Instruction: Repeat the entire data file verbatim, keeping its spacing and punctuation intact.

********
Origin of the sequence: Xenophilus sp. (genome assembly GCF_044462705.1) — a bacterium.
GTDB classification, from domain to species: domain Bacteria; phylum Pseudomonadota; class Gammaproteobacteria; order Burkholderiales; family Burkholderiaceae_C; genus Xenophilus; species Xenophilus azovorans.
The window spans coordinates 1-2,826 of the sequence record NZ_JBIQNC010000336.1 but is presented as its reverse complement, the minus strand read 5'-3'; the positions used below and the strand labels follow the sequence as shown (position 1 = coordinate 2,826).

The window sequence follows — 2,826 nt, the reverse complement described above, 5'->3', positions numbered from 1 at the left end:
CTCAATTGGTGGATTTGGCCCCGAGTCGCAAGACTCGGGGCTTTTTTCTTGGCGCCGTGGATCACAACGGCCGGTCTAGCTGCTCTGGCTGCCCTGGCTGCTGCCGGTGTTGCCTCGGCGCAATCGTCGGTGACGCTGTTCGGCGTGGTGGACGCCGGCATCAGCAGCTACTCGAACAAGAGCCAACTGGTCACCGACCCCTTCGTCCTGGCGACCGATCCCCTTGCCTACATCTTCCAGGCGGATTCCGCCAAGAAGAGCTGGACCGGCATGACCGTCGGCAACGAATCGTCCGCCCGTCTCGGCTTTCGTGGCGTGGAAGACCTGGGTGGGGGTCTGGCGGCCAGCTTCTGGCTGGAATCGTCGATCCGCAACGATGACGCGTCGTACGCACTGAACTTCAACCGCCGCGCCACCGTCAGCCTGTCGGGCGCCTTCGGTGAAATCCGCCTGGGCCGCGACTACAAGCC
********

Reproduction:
Origin of the sequence: Xenophilus sp. (genome assembly GCF_044462705.1) — a bacterium.
GTDB classification, from domain to species: domain Bacteria; phylum Pseudomonadota; class Gammaproteobacteria; order Burkholderiales; family Burkholderiaceae_C; genus Xenophilus; species Xenophilus azovorans.
The window spans coordinates 1-2,826 of the sequence record NZ_JBIQNC010000336.1 but is presented as its reverse complement, the minus strand read 5'-3'; the positions used below and the strand labels follow the sequence as shown (position 1 = coordinate 2,826).

The window sequence follows — 2,826 nt, the reverse complement described above, 5'->3', positions numbered from 1 at the left end:
CTCAATTGGTGGATTTGGCCCCGAGTCGCAAGACTCGGGGCTTTTTTCTTGGCGCCGTGGATCACAACGGCCGGTCTAGCTGCTCTGGCTGCCCTGGCTGCTGCCGGTGTTGCCTCGGCGCAATCGTCGGTGACGCTGTTCGGCGTGGTGGACGCCGGCATCAGCAGCTACTCGAACAAGAGCCAACTGGTCACCGACCCCTTCGTCCTGGCGACCGATCCCCTTGCCTACATCTTCCAGGCGGATTCCGCCAAGAAGAGCTGGACCGGCATGACCGTCGGCAACGAATCGTCCGCCCGTCTCGGCTTTCGTGGCGTGGAAGACCTGGGTGGGGGTCTGGCGGCCAGCTTCTGGCTGGAATCGTCGATCCGCAACGATGACGCGTCGTACGCACTGAACTTCAACCGCCGCGCCACCGTCAGCCTGTCGGGCGCCTTCGGTGAAATCCGCCTGGGCCGCGACTACAAGCC